How Facebook could change the world economy
Image design by @EricaGlasier.
August 1st, 2011
08:00 AM ET

How Facebook could change the world economy

Editor's Note: Venessa Miemis is a social technologies analyst, blogging at Emergent by DesignAlvis Brigis is a writer/producer/CEO currently working on stealth startup Swarmado. This project has been made possible by the generous corporate patronage of Innotribe and crowdfunded Kickstarter donations.

By Venessa Miemis and Alvis Brigis – Special to CNN

We live in stormy times. Accelerating changein technology and information is transforming our world, making it more difficult to predict and navigate. Opportunities and challenges alike are growing in scale and complexity, as reflected in massive fast-growing systems like Facebook.

It’s important to think about these things now and generate predictions and scenarios for possible futures, so that sensible actions can be taken today. In the case of Facebook, it’s worth considering the economic implications of a global network that could soon reach a billion people.

To address this and similar challenges, we’re developing Open Foresight - a social response to accelerating change. It’s a new process that crowdsources the future of given topics, as demonstrated by the Future of Facebook pilot project. It’s different because it structures data around established futures categories and methods, then synthesizes that information into easily digestible video format.

Using a STEEP Analysis to frame our questions, we probed the minds of experts for insights into how this company might leverage its thorough graph of social relationships, rich database of public sentiment, and Facebook Credits - its own virtual currency - to disrupt traditional economic infrastructures.

The most compelling ideas have been harvested to create the first Focus Video in a series of six. The goal of open foresight is to accelerate the rate of transmitting complex concepts in a manner that’s visually rich, engaging, and straightforward. If issues can be clarified, we can take the public dialogue to the next level of understanding.

What kinds of disruptions might Facebook cause in our global economic infrastructures? What are the opportunities for entrepreneurs looking to build the next big thing? With insights from Wired co-founder Kevin Kelly, Bank 2.0 author Brett King, and Lucid Ventures founder Nova Spivack, clearer visions of the future can be formed.


Following in the tradition of crowdsourced knowledge initiatives like Wikipedia or the White House’s OpenGov, Open Foresight has the potential to spark a new generation of collaborative analysis, scenario development and roadmapping for topic areas ranging from small towns to large scale planetary issues.

Public participation is welcomed and essential as open foresight and the Future of Facebook video series unfold in the coming weeks and months. People of all ages, places and roles are encouraged to play and “pay it forward” by commenting, remixing, or starting entirely new offshoots of the project. All content has been licensed with a creative commons cc-by 3.0 share-alike license, making it free to rearrange, reuse and repurpose. Graphic and video participation are particularly encouraged!To find out more about the project and how to add your voice, check out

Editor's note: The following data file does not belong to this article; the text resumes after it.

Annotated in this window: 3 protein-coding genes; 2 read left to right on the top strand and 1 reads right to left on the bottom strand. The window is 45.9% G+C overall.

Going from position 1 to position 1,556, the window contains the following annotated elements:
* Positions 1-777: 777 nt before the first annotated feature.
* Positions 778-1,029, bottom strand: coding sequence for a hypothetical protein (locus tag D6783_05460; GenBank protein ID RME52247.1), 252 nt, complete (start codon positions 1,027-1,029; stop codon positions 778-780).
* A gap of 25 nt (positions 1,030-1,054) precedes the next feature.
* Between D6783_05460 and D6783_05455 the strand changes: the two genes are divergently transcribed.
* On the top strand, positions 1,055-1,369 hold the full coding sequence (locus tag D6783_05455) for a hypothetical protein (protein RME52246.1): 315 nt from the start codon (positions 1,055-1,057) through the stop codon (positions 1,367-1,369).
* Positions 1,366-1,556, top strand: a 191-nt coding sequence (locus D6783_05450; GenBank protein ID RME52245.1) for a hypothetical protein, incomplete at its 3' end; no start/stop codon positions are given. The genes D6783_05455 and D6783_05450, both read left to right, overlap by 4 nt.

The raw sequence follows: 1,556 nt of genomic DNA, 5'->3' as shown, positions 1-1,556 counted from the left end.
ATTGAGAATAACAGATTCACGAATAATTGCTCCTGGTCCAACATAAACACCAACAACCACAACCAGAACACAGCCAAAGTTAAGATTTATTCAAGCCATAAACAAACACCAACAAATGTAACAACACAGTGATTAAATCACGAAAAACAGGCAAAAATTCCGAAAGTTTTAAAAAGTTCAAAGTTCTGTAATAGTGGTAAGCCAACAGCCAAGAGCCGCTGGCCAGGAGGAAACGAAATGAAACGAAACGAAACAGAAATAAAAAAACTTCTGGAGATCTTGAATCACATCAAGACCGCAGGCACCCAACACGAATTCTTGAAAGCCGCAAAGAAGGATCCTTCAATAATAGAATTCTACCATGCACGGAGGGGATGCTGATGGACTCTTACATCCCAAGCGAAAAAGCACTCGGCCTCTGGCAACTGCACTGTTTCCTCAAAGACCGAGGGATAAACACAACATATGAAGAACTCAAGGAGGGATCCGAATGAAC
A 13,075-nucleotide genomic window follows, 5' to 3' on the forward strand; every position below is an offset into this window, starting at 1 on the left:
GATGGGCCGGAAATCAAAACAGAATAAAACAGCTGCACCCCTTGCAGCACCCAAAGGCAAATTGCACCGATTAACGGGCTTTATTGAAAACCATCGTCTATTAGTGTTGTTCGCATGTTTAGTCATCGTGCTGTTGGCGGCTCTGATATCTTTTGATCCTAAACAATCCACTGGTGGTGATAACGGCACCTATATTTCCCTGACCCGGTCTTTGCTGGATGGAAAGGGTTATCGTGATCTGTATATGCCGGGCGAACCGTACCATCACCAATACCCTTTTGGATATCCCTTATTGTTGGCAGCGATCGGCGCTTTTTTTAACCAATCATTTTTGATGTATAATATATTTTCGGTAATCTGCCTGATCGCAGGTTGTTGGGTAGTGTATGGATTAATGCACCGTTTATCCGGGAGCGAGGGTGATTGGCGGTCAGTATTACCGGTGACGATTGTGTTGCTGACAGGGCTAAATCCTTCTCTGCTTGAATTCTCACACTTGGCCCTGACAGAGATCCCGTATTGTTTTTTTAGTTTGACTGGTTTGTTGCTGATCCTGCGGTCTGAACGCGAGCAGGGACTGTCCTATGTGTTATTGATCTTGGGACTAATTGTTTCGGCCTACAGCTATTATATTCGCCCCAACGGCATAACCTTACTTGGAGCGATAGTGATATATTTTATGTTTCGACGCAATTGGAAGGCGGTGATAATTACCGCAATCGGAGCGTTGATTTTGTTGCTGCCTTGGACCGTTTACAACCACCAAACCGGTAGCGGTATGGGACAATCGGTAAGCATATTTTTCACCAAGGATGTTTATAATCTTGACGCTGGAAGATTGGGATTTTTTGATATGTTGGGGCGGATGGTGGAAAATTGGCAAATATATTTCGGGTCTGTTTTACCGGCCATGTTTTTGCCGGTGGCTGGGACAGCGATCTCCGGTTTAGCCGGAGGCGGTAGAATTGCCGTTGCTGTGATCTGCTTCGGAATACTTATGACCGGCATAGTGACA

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Topics: Innovation • Internet • Technology

soundoff (14 Responses)
  1. hiro bachani

    This is an interesting possibility. We have to plan for the new era in cyber-commerce. Let us hope that innovative minds will come up with newer currencies to replace the present system of depending on unreliable paper money. Perhaps facebook credits could become a more viable currency for even every day use. Think ahead!

    July 30, 2011 at 10:33 am |
    • Alvis Brigis

      hiro, new currencies / transaction technologies are being developed at a fast clip, the big question how exactly they will be received and integrated by the controlling currency stakeholders. there are a lot of smart people in the world – but smart nations? perhaps not so many.

      August 2, 2011 at 8:24 pm |
  2. Rick

    I think the exact opposite of this: "Accelerating change in technology and information is transforming our world, making it more difficult to predict and navigate."

    I think technology is making it easier to predict the future.

    August 1, 2011 at 10:05 am |
    • Alvis Brigis

      Rick, i agree with your final statement while also agreeing with the quote from the video. Acceleration is absolutely improving our prediction ability – but at the same time the variables in play are increasing, so humanity is kind of a dog chasing its own tail into the future, generating complex technology and knowledge structures along the way. Just as we learn to shoot skeet the clay pigeons become crafty aerial drones with built in defense systems.

      August 2, 2011 at 8:38 pm |
    • Zoran Zambo

      I think that open foresight as a process is exactly one such technology.

      August 2, 2011 at 8:53 pm |
      • Alvis Brigis

        RIght on, that's the goal of the whole process, to through structure drive new effective social prediction behavior.

        August 2, 2011 at 8:56 pm |
  3. Kevin

    This piece is off the mark. FB credits and the consumer choices they facilitate are tightly confined to a narrow band within the service sector, namely media. The vast majority of global trade is in the goods sector where things like bank accounts are necessary. Maybe GameStop will one day run FB credits at the point of sale. We can start talking about the USD again when the NYMEX is settling oil contracts in FB credits.

    August 2, 2011 at 9:11 pm |
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